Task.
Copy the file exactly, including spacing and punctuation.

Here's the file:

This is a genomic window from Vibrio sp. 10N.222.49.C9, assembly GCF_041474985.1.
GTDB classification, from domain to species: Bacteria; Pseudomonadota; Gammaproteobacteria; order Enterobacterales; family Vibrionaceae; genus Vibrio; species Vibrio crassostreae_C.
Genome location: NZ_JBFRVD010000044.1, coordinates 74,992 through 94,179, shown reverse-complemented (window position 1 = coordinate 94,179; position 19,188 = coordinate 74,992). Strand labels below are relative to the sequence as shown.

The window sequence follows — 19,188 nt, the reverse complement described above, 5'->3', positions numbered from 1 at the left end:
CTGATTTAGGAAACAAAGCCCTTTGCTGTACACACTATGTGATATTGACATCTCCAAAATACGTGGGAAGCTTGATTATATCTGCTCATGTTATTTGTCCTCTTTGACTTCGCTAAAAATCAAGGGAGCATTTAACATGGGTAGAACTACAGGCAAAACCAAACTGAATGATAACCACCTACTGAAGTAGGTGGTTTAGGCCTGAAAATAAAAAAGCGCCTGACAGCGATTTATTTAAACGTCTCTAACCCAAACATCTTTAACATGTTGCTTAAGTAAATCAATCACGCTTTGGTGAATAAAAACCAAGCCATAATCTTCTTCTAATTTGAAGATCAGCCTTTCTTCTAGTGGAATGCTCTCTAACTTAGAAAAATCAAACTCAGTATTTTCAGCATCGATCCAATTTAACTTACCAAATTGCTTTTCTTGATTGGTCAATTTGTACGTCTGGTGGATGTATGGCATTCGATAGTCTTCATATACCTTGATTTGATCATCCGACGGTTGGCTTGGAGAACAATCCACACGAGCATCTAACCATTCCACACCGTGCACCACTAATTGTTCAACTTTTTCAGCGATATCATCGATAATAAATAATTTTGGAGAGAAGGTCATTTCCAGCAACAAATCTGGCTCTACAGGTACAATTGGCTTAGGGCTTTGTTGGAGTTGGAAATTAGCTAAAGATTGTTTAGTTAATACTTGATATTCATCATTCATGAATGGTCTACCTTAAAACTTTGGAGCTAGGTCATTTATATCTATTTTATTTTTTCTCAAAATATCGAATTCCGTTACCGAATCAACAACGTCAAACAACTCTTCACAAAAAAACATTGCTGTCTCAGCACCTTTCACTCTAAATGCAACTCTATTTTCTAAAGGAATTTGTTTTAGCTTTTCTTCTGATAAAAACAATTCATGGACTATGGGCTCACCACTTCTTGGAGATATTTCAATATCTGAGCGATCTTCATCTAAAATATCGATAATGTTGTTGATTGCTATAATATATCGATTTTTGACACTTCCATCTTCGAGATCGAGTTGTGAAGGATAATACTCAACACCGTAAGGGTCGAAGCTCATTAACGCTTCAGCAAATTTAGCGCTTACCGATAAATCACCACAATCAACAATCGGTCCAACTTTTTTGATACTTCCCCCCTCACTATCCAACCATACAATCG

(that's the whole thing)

This is a genomic window from Vibrio sp. 10N.222.49.C9, assembly GCF_041474985.1.
GTDB classification, from domain to species: Bacteria; Pseudomonadota; Gammaproteobacteria; order Enterobacterales; family Vibrionaceae; genus Vibrio; species Vibrio crassostreae_C.
Genome location: NZ_JBFRVD010000044.1, coordinates 74,992 through 94,179, shown reverse-complemented (window position 1 = coordinate 94,179; position 19,188 = coordinate 74,992). Strand labels below are relative to the sequence as shown.

The window sequence follows — 19,188 nt, the reverse complement described above, 5'->3', positions numbered from 1 at the left end:
CTGATTTAGGAAACAAAGCCCTTTGCTGTACACACTATGTGATATTGACATCTCCAAAATACGTGGGAAGCTTGATTATATCTGCTCATGTTATTTGTCCTCTTTGACTTCGCTAAAAATCAAGGGAGCATTTAACATGGGTAGAACTACAGGCAAAACCAAACTGAATGATAACCACCTACTGAAGTAGGTGGTTTAGGCCTGAAAATAAAAAAGCGCCTGACAGCGATTTATTTAAACGTCTCTAACCCAAACATCTTTAACATGTTGCTTAAGTAAATCAATCACGCTTTGGTGAATAAAAACCAAGCCATAATCTTCTTCTAATTTGAAGATCAGCCTTTCTTCTAGTGGAATGCTCTCTAACTTAGAAAAATCAAACTCAGTATTTTCAGCATCGATCCAATTTAACTTACCAAATTGCTTTTCTTGATTGGTCAATTTGTACGTCTGGTGGATGTATGGCATTCGATAGTCTTCATATACCTTGATTTGATCATCCGACGGTTGGCTTGGAGAACAATCCACACGAGCATCTAACCATTCCACACCGTGCACCACTAATTGTTCAACTTTTTCAGCGATATCATCGATAATAAATAATTTTGGAGAGAAGGTCATTTCCAGCAACAAATCTGGCTCTACAGGTACAATTGGCTTAGGGCTTTGTTGGAGTTGGAAATTAGCTAAAGATTGTTTAGTTAATACTTGATATTCATCATTCATGAATGGTCTACCTTAAAACTTTGGAGCTAGGTCATTTATATCTATTTTATTTTTTCTCAAAATATCGAATTCCGTTACCGAATCAACAACGTCAAACAACTCTTCACAAAAAAACATTGCTGTCTCAGCACCTTTCACTCTAAATGCAACTCTATTTTCTAAAGGAATTTGTTTTAGCTTTTCTTCTGATAAAAACAATTCATGGACTATGGGCTCACCACTTCTTGGAGATATTTCAATATCTGAGCGATCTTCATCTAAAATATCGATAATGTTGTTGATTGCTATAATATATCGATTTTTGACACTTCCATCTTCGAGATCGAGTTGTGAAGGATAATACTCAACACCGTAAGGGTCGAAGCTCATTAACGCTTCAGCAAATTTAGCGCTTACCGATAAATCACCACAATCAACAATCGGTCCAACTTTTTTGATACTTCCCCCCTCACTATCCAACCATACAATCG